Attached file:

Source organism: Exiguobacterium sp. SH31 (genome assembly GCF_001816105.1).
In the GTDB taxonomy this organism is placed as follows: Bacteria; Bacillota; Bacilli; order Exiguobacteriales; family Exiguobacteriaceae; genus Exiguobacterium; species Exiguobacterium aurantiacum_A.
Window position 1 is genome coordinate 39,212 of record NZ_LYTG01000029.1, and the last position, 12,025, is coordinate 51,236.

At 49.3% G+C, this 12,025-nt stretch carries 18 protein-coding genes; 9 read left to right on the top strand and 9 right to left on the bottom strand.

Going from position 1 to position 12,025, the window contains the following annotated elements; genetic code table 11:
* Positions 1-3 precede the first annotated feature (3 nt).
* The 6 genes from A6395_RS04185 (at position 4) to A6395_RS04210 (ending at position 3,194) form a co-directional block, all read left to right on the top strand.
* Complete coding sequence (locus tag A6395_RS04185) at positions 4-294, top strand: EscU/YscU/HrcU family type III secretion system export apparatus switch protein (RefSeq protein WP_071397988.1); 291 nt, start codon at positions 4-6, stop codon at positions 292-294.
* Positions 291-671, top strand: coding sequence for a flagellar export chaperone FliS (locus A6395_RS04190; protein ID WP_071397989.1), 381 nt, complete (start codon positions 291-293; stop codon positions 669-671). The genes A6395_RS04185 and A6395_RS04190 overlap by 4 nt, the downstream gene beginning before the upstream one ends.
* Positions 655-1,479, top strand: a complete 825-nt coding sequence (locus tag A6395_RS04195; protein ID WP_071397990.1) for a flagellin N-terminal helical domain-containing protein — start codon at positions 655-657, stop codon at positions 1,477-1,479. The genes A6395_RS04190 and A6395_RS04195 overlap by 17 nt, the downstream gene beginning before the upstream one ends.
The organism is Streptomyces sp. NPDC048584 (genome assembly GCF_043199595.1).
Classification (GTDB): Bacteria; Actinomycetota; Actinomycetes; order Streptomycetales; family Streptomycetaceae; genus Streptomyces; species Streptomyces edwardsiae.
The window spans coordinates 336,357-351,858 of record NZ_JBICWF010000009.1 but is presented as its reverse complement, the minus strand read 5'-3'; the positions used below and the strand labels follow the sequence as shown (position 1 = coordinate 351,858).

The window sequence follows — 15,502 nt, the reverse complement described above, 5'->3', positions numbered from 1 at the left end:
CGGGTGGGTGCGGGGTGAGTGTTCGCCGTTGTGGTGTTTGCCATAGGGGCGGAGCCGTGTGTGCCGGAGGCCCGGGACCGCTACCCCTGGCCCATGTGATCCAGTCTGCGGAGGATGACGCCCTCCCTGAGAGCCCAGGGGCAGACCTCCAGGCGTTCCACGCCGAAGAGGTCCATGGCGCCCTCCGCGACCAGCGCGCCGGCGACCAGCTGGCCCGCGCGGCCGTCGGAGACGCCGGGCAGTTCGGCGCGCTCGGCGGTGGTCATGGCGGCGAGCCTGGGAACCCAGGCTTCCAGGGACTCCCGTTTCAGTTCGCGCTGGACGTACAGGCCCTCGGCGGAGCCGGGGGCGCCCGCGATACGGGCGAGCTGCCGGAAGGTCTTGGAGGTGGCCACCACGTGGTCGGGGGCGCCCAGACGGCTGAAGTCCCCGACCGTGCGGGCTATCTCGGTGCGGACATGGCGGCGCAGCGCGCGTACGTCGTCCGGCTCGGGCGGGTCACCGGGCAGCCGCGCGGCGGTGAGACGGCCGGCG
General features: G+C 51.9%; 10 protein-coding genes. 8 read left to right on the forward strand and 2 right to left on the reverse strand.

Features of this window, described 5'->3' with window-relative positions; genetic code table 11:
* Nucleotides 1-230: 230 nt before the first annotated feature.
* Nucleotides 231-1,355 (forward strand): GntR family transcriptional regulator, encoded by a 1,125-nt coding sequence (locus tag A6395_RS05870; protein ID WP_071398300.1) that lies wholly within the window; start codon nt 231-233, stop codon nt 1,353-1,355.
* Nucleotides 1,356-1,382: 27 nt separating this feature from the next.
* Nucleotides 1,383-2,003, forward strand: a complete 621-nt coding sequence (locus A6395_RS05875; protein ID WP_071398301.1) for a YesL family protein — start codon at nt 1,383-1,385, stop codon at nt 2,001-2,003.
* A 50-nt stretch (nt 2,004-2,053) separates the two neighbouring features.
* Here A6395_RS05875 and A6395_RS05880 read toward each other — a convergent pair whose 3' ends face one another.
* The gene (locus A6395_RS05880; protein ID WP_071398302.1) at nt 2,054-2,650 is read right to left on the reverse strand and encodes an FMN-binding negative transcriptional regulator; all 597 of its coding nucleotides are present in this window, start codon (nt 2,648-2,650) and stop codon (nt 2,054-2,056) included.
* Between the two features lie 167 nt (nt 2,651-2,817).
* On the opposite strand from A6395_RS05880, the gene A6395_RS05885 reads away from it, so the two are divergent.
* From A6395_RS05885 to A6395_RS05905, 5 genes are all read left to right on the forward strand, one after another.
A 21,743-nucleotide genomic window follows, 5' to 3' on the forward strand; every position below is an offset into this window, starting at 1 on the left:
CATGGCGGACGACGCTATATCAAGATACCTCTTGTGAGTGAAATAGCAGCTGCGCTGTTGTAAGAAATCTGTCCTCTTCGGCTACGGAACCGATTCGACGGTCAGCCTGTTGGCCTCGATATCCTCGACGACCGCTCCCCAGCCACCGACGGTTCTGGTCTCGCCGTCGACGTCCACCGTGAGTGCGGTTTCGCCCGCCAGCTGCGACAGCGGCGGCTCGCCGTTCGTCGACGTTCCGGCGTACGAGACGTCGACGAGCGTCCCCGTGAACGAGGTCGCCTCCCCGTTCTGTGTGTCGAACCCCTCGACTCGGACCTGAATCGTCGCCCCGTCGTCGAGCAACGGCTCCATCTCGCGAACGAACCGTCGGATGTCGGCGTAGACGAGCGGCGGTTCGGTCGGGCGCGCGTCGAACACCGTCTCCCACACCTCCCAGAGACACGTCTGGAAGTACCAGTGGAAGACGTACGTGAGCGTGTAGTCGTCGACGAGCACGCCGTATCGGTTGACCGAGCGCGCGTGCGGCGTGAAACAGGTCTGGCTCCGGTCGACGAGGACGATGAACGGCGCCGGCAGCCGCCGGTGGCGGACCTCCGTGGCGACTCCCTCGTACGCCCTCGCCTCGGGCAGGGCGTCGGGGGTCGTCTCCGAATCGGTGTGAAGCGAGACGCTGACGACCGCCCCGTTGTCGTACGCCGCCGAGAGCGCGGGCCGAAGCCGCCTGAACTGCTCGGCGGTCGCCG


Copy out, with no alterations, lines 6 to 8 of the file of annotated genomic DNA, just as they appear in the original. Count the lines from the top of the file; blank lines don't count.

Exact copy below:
* Positions 1-3 precede the first annotated feature (3 nt).
* The 6 genes from A6395_RS04185 (at position 4) to A6395_RS04210 (ending at position 3,194) form a co-directional block, all read left to right on the top strand.
* Complete coding sequence (locus tag A6395_RS04185) at positions 4-294, top strand: EscU/YscU/HrcU family type III secretion system export apparatus switch protein (RefSeq protein WP_071397988.1); 291 nt, start codon at positions 4-6, stop codon at positions 292-294.